Aliases for SUFU Gene
External Ids for SUFU Gene
Previous GeneCards Identifiers for SUFU Gene
The Hedgehog signaling pathway plays an important role in early human development. The pathway is a signaling cascade that plays a role in pattern formation and cellular proliferation during development. This gene encodes a negative regulator of the hedgehog signaling pathway. Defects in this gene are a cause of medulloblastoma. Alternative splicing results in multiple transcript variants.[provided by RefSeq, May 2010]
GeneCards Summary for SUFU Gene
SUFU (SUFU Negative Regulator Of Hedgehog Signaling) is a Protein Coding gene. Diseases associated with SUFU include Medulloblastoma and Basal Cell Nevus Syndrome. Among its related pathways are Activation of cAMP-Dependent PKA and Regulation of activated PAK-2p34 by proteasome mediated degradation. GO annotations related to this gene include protein kinase binding and signal transducer activity.
UniProtKB/Swiss-Prot for SUFU Gene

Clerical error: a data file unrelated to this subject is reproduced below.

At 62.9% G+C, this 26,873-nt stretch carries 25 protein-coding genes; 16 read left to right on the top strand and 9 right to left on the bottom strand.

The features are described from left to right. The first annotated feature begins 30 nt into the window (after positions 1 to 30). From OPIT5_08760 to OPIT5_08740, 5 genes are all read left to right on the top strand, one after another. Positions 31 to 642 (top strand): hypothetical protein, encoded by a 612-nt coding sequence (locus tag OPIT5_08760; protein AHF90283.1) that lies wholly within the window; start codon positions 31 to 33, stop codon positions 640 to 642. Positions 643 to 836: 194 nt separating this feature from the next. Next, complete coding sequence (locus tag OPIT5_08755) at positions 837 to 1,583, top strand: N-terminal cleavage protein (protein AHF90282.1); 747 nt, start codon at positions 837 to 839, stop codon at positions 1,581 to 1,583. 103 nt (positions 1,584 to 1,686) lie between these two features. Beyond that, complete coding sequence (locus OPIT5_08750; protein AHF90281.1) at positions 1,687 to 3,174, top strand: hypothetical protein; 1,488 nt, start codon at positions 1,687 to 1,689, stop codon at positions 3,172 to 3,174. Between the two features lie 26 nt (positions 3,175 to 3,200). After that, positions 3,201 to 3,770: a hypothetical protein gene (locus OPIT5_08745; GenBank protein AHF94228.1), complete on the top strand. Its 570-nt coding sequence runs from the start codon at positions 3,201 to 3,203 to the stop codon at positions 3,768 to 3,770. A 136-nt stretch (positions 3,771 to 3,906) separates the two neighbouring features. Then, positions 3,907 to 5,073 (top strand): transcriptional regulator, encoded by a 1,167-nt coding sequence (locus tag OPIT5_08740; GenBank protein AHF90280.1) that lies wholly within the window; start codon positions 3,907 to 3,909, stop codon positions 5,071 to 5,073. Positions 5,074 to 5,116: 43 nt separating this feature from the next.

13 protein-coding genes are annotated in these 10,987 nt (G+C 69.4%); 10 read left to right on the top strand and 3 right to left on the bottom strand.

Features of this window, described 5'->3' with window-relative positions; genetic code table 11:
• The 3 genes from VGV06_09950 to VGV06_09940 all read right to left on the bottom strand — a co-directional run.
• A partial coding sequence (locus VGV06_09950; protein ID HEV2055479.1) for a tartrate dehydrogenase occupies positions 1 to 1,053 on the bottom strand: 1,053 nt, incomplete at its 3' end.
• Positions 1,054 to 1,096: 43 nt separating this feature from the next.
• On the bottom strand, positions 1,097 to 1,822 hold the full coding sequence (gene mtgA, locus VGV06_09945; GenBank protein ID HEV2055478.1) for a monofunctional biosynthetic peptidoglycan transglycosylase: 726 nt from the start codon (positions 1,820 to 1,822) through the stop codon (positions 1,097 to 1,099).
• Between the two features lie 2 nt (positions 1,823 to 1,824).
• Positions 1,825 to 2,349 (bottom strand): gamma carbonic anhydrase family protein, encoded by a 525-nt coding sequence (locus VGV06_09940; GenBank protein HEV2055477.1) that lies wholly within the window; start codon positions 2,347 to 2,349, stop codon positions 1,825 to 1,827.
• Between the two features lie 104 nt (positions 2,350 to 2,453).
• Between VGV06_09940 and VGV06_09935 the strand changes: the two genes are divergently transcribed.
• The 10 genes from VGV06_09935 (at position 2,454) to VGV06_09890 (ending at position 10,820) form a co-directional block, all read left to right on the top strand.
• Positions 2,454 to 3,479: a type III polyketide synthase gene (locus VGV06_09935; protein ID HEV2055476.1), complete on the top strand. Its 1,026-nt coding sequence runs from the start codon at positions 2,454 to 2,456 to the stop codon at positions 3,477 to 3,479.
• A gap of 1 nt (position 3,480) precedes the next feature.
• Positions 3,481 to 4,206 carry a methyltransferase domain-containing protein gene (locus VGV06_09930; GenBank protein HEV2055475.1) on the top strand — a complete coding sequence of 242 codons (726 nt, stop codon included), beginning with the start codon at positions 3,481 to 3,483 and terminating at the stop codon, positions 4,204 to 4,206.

Negative regulator in the hedgehog signaling pathway. Down-regulates GLI1-mediated transactivation of target genes (PubMed:15367681, PubMed:24311597, PubMed:24217340). Down-regulates GLI2-mediated transactivation of target genes (PubMed:24311597, PubMed:24217340). Part of a corepressor complex that acts on DNA-bound GLI1. May also act by linking GLI1 to BTRC and thereby targeting GLI1 to degradation by the proteasome. Sequesters GLI1, GLI2 and GLI3 in the cytoplasm, this effect is overcome by binding of STK36 to both SUFU and a GLI protein (PubMed:10806483, PubMed:24217340). Negative regulator of beta-catenin signaling. Regulates the formation of either the repressor form (GLI3R) or the activator form (GLI3A) of the full length form of GLI3 (GLI3FL). GLI3FL is complexed with SUFU in the cytoplasm and is maintained in a neutral state. Without the Hh signal, the SUFU-GLI3 complex is recruited to cilia, leading to the efficient processing of GLI3FL into GLI3R. When Hh signaling is initiated, SUFU dissociates from GLI3FL and the latter translocates to the nucleus, where it is phosphorylated, destabilized, and converted to a transcriptional activator (GLI3A). Required for normal embryonic development. Required for the proper formation of hair follicles and the control of epidermal differentiation (By similarity).